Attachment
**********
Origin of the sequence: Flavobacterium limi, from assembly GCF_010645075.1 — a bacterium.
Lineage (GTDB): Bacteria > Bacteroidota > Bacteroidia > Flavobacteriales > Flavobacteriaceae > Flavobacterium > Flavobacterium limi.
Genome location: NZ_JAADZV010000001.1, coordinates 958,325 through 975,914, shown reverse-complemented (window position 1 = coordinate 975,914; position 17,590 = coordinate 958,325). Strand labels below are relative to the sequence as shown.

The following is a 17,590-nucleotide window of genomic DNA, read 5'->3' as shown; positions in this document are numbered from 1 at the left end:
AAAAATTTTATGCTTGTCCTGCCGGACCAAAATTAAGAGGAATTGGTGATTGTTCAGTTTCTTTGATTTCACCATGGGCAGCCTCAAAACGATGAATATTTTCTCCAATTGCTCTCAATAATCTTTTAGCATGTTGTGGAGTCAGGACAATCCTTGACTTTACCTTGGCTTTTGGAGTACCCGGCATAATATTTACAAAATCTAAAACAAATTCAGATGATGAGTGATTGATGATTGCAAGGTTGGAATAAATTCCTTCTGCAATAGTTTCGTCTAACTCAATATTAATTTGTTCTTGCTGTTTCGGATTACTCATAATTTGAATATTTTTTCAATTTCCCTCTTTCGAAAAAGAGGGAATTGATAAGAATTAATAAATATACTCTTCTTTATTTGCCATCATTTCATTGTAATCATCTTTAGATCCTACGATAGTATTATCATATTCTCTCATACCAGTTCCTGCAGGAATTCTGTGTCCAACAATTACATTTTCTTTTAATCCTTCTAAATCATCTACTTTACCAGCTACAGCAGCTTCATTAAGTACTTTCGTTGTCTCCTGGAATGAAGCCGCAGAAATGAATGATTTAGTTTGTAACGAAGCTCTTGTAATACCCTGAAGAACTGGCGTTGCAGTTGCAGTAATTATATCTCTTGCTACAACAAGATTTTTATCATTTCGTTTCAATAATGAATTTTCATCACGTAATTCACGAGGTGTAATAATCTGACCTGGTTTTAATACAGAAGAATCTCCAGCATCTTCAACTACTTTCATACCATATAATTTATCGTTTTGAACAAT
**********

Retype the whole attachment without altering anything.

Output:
Origin of the sequence: Flavobacterium limi, from assembly GCF_010645075.1 — a bacterium.
Lineage (GTDB): Bacteria > Bacteroidota > Bacteroidia > Flavobacteriales > Flavobacteriaceae > Flavobacterium > Flavobacterium limi.
Genome location: NZ_JAADZV010000001.1, coordinates 958,325 through 975,914, shown reverse-complemented (window position 1 = coordinate 975,914; position 17,590 = coordinate 958,325). Strand labels below are relative to the sequence as shown.

The following is a 17,590-nucleotide window of genomic DNA, read 5'->3' as shown; positions in this document are numbered from 1 at the left end:
AAAAATTTTATGCTTGTCCTGCCGGACCAAAATTAAGAGGAATTGGTGATTGTTCAGTTTCTTTGATTTCACCATGGGCAGCCTCAAAACGATGAATATTTTCTCCAATTGCTCTCAATAATCTTTTAGCATGTTGTGGAGTCAGGACAATCCTTGACTTTACCTTGGCTTTTGGAGTACCCGGCATAATATTTACAAAATCTAAAACAAATTCAGATGATGAGTGATTGATGATTGCAAGGTTGGAATAAATTCCTTCTGCAATAGTTTCGTCTAACTCAATATTAATTTGTTCTTGCTGTTTCGGATTACTCATAATTTGAATATTTTTTCAATTTCCCTCTTTCGAAAAAGAGGGAATTGATAAGAATTAATAAATATACTCTTCTTTATTTGCCATCATTTCATTGTAATCATCTTTAGATCCTACGATAGTATTATCATATTCTCTCATACCAGTTCCTGCAGGAATTCTGTGTCCAACAATTACATTTTCTTTTAATCCTTCTAAATCATCTACTTTACCAGCTACAGCAGCTTCATTAAGTACTTTCGTTGTCTCCTGGAATGAAGCCGCAGAAATGAATGATTTAGTTTGTAACGAAGCTCTTGTAATACCCTGAAGAACTGGCGTTGCAGTTGCAGTAATTATATCTCTTGCTACAACAAGATTTTTATCATTTCGTTTCAATAATGAATTTTCATCACGTAATTCACGAGGTGTAATAATCTGACCTGGTTTTAATACAGAAGAATCTCCAGCATCTTCAACTACTTTCATACCATATAATTTATCGTTTTGAACAAT